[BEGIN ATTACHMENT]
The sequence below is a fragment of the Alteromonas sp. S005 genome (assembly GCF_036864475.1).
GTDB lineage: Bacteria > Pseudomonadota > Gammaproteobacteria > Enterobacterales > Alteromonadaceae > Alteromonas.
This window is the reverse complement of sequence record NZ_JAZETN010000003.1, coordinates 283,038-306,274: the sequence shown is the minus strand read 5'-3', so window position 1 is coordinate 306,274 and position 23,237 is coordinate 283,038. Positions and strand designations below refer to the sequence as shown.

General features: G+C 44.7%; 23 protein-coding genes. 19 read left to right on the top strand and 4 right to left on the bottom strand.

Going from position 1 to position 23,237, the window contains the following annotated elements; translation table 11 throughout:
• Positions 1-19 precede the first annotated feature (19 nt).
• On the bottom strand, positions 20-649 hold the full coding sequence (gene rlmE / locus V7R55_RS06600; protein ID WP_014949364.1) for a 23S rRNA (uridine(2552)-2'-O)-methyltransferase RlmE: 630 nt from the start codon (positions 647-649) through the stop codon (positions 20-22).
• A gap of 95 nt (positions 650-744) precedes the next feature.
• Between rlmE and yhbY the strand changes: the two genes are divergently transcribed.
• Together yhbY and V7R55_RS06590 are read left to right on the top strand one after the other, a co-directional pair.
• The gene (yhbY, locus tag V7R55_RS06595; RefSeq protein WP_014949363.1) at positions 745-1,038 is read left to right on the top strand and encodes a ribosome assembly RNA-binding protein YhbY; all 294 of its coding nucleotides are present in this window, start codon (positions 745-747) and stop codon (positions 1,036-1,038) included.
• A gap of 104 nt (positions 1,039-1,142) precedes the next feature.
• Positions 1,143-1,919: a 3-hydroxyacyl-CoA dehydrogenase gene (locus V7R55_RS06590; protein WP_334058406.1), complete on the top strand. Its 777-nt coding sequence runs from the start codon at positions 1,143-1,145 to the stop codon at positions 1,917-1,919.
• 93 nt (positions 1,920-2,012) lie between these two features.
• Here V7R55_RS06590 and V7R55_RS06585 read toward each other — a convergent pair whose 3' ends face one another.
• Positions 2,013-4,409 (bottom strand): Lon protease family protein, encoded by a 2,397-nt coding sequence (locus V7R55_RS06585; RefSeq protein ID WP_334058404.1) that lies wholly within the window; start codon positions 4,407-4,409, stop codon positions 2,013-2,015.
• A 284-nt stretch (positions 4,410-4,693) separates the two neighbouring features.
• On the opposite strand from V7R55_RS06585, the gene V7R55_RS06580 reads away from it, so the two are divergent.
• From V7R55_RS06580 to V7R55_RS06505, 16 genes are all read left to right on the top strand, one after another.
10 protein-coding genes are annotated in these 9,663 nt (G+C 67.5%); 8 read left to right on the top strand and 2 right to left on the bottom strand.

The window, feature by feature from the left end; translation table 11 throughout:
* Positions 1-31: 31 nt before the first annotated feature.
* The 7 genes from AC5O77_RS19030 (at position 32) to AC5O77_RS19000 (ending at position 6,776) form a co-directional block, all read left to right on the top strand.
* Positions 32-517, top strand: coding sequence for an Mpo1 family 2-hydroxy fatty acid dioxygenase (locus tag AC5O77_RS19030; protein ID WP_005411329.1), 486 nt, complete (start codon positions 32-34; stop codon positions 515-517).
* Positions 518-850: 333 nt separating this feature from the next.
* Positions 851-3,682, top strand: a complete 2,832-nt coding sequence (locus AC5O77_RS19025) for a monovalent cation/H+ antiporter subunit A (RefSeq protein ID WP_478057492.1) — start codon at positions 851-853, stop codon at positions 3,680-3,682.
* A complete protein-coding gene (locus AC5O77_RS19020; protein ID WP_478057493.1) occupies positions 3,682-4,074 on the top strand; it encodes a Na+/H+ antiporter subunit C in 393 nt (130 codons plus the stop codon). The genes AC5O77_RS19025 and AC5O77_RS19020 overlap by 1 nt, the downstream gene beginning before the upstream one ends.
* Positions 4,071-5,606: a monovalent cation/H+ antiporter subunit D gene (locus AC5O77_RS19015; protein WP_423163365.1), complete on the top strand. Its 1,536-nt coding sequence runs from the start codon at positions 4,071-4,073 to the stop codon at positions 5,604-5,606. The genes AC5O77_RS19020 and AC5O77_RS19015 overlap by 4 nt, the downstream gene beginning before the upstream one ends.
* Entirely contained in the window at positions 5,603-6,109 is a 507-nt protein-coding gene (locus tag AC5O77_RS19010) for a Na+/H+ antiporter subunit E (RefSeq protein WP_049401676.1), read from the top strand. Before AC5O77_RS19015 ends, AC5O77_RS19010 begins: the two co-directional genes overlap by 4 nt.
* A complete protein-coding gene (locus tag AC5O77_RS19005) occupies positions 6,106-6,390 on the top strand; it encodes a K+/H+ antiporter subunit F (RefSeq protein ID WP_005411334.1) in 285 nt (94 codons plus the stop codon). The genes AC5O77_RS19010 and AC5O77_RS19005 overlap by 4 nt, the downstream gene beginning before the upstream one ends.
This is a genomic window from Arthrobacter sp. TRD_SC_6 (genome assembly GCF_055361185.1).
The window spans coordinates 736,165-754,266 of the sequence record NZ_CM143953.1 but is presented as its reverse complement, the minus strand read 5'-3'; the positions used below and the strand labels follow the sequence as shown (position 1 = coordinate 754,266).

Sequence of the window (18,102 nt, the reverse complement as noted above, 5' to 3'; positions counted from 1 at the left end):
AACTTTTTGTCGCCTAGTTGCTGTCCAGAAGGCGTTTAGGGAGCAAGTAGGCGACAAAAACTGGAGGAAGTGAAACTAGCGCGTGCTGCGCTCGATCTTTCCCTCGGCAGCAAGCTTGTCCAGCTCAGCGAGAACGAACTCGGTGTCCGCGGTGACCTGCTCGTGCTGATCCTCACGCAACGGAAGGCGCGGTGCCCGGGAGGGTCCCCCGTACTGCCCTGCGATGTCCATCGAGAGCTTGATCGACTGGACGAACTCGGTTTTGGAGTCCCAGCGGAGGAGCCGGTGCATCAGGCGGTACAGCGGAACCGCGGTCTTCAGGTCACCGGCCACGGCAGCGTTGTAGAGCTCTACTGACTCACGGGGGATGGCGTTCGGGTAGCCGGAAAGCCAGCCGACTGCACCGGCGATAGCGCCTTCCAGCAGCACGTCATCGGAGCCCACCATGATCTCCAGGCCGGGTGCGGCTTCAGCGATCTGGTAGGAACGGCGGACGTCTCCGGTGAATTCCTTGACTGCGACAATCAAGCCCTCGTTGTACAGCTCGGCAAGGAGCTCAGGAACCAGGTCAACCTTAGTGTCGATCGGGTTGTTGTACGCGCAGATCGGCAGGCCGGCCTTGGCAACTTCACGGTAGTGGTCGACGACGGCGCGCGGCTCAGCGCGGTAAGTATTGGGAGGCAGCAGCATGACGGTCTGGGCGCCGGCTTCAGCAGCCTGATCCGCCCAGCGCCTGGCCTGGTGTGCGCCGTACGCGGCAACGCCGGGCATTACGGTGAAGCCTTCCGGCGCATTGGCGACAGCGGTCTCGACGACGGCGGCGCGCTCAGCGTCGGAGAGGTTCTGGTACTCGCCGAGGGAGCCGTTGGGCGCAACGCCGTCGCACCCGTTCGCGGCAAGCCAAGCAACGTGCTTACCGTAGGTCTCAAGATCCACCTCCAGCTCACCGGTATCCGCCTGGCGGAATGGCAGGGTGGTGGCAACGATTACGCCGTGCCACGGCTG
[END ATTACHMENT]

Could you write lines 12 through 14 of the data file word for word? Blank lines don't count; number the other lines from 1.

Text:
• A gap of 104 nt (positions 1,039-1,142) precedes the next feature.
• Positions 1,143-1,919: a 3-hydroxyacyl-CoA dehydrogenase gene (locus V7R55_RS06590; protein WP_334058406.1), complete on the top strand. Its 777-nt coding sequence runs from the start codon at positions 1,143-1,145 to the stop codon at positions 1,917-1,919.
• 93 nt (positions 1,920-2,012) lie between these two features.